EIH Limited Vs. C.C.E., Delhi-I - (Customs, Excise and Service Tax Appellate Tribunal) (14 Sep 2018)
For invoking extended period of limitation, there should be an intention to evade duty
The Appellants are having a unit of Maidens Hotels for providing Renting of Immovable Property Services, Mandap Keeper Service, Dry Cleaning Services, Business Auxiliary Services & internet cafe services and they have been accordingly registered. They have also got registered for providing Aircraft operator Services. However, Department in furtherance of an investigation on an intelligence gathered, noticed that Appellants were supplying the Aircraft/Helicopter service to different service receivers as per the agreement entered into and as such, it was alleged that they were providing services under the category of supply of tangible goods, for which they neither took any Service Tax Registration nor did they paid any service tax on the said activity. Resultantly, show cause notice was served upon them demanding Service Tax under the category of supply of tangible goods for the relevant period, alongwith the interest and the proportionate penalties. The said show cause notice was adjudicated thereby confirming the said demand. Being aggrieved thereof, an appeal was filed before the Commissioner (Appeals) who has upheld the said order and rejected the appeal.
The moot question to be considered is as to whether in the given facts and circumstances of the case, the services provided by the appellant are the Aircraft Operator Service as assumed by the appellant or, are the services for supply of tangible goods for use as alleged by the Department.
For an "Aircraft operator service", the activity is regulated under strict observation of Aviation Industry subject to stringent regulatory controls, Director General of Civil Aviation grants permits to the scheduled aircraft transport service. Even a non-scheduled permit can be granted by DGCA and the fact remains is that any person in Aviation has at least to be a non-scheduled operator. As far as supply of tangible goods is concerned, it is apparent that it is the transfer of the goods to be used without the transfer of its legal possession and effective control by one person to another. As per the invoice, the Aircraft was given on hire for use of charterer on the terms and conditions of the permit in favour of the Appellant. It is evident that, the Aircraft was supplied alongwith the licensed/trained Pilot and necessary Engineering Crew to operate the Aircraft. Thus, the effective control and possession of the Aircraft was still with the Appellant, who was charging the charterer on the basis of actual time consumed during the said flight.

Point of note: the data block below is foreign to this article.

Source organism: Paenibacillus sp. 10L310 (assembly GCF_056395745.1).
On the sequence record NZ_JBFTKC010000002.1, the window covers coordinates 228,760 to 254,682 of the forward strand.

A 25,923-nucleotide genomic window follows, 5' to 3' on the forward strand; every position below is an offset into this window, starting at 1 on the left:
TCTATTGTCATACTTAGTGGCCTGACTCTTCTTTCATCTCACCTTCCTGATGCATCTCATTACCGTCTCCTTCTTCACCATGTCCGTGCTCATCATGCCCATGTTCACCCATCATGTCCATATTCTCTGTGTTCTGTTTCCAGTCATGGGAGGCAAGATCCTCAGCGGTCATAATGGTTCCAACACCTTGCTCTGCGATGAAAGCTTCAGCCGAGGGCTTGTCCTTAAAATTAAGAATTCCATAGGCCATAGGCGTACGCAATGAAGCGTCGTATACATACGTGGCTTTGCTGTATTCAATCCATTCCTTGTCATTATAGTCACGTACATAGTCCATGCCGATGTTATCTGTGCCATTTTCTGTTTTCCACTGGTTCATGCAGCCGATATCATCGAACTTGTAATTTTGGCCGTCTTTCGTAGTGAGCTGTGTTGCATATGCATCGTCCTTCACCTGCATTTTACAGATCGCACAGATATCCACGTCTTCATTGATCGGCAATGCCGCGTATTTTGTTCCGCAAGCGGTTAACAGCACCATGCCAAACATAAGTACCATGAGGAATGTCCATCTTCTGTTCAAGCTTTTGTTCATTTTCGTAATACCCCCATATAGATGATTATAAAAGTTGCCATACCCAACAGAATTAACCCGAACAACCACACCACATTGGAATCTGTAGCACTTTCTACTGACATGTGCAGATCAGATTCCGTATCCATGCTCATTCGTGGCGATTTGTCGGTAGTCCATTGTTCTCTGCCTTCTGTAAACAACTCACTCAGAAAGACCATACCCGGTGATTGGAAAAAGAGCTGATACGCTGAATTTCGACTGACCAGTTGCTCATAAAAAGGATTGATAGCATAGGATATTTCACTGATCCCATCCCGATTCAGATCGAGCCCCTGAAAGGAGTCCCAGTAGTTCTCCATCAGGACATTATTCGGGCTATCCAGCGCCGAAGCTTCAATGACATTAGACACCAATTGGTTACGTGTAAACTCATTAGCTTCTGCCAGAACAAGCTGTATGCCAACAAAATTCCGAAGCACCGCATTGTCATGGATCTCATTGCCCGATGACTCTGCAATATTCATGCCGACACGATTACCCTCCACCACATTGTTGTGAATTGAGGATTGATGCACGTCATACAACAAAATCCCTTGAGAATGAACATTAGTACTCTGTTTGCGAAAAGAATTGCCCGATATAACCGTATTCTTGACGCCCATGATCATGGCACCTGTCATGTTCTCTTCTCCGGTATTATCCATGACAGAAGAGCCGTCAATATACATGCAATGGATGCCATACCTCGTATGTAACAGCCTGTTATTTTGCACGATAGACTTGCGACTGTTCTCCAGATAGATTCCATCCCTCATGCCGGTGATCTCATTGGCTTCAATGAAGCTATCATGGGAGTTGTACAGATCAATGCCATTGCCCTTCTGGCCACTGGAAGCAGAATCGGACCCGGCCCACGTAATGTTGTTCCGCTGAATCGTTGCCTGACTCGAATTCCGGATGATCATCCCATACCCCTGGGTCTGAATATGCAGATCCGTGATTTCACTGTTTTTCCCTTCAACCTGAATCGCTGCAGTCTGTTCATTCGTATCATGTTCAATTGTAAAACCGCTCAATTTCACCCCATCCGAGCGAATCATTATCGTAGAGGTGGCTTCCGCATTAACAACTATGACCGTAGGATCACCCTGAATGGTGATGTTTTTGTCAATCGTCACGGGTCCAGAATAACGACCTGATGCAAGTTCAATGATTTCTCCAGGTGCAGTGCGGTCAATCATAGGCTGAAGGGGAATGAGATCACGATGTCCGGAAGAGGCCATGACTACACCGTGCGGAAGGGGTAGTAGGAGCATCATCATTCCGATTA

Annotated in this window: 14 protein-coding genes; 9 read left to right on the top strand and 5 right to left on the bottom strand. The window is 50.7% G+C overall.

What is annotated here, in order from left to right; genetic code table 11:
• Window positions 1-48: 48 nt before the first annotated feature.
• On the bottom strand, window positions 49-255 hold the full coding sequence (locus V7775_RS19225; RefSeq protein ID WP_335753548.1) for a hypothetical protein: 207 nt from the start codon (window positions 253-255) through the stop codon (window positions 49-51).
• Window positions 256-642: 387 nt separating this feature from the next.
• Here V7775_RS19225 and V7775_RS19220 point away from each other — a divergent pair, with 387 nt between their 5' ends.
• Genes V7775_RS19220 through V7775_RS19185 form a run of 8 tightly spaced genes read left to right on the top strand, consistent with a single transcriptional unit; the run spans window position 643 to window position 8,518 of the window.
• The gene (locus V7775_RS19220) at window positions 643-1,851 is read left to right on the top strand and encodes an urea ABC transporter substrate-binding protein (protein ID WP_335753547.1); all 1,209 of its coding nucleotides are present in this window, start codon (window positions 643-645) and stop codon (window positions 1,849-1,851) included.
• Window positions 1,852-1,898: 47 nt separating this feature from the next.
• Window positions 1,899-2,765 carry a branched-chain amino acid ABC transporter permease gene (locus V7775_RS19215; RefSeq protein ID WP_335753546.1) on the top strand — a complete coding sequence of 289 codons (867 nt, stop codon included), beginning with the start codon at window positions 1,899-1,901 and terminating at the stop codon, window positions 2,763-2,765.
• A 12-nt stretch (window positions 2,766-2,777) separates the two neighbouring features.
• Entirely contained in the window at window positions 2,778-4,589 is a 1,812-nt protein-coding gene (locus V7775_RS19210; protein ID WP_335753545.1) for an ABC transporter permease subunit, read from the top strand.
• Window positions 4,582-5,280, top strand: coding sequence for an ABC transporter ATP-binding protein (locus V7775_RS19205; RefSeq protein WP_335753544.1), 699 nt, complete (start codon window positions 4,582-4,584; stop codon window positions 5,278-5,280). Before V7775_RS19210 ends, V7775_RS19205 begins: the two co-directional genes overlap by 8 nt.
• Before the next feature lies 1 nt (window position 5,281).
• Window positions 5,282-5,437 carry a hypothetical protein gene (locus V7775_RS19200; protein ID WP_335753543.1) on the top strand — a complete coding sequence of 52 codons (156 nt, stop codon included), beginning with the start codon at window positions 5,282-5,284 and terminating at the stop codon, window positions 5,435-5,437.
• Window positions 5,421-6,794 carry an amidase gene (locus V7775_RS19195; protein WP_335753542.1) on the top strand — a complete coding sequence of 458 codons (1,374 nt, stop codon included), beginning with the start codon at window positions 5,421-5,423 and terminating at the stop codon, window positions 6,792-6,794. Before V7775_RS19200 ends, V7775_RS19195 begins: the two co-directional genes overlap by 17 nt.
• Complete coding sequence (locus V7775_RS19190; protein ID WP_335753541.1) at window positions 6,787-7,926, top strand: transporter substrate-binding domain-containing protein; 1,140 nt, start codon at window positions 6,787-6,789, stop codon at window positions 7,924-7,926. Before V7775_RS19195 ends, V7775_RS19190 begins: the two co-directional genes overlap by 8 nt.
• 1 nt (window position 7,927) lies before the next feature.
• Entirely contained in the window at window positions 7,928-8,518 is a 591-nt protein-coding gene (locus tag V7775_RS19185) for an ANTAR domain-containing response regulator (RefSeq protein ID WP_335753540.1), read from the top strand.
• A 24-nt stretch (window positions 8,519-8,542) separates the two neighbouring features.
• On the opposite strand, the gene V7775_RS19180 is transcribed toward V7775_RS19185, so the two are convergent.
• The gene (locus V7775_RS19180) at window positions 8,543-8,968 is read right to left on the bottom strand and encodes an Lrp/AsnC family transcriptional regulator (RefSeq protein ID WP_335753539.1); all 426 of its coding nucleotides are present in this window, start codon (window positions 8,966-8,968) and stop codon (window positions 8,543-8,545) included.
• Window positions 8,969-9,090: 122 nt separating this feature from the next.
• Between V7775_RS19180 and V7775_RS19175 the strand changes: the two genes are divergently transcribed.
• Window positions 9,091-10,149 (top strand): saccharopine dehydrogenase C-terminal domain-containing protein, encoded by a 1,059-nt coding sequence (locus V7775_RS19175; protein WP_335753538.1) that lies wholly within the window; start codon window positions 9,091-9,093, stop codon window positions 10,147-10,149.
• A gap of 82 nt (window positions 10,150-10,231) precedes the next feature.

An identical issue regarding charter hire of helicopter came up before the Tribunal in the case of Global Vectra Helicorp Ltd. v. CC (Import) Mumbai, in that case the Appellant therein claimed the classification of their service as Transportation of Passengers by Air Service. But, the Tribunal after very detailed discussion of the facts and various case laws on the subject as well as CBEC Circular No. 20/2009 dated 9th February, 2009 came to the conclusion that, the services will be rightly classifiable under the category of "Supply to Tangible Goods Service". By following the decision of the Tribunal, classification of the service under the category of STGS ordered. Consequently, confirmation of demand of service tax on merit upheld.
The law for invoking extended period of limitation is stated that, the onus heavily rest upon the Department to prove the alleged suppression of facts. Perusal of entire record shows no such discharge on part of the Department, except merely raising the oral allegation of suppression. The Hon'ble Supreme Court in the case of Gopal Zarda Udyog v. CCE, Delhi, has held that extended period is applicable only when something positive other than mere inaction or failure on part of the Assessee is proved conscious and deliberate with holding of information by the assessee is necessary for invoking the extended period. It was clarified by the Hon'ble Apex Court that, if it comes to the knowledge of Department that Assessee had reasonable belief that, he is not required to give particular information only normal period of limitation i.e. one year is applicable.
In an earlier decision also in Cosmic Dye Chemical v. CCE, Bombay, it was clarified that for invoking extended period of limitation, there should be an intention to evade duty. The alleged suppression must be wilful and it is for the Department to prove the same. The Department has failed to prove the wilful intention. The Department was not entitled to invoke the extended period of limitation. Accordingly, the demand falling beyond one year period preceding show cause notice is not sustainable and accordingly is set aside. The order under challenge is modified in the above discussed terms confining the demand for a period of one year only. Appeal disposed off.
Relevant : Gopal Zarda Udyog v. CCE, Delhi - MANU/SC/0809/2005, Cosmic Dye Chemical v. CCE, Bombay - MANU/SC/0791/1995
Tags : DEMAND CONFIRMATION VALIDITY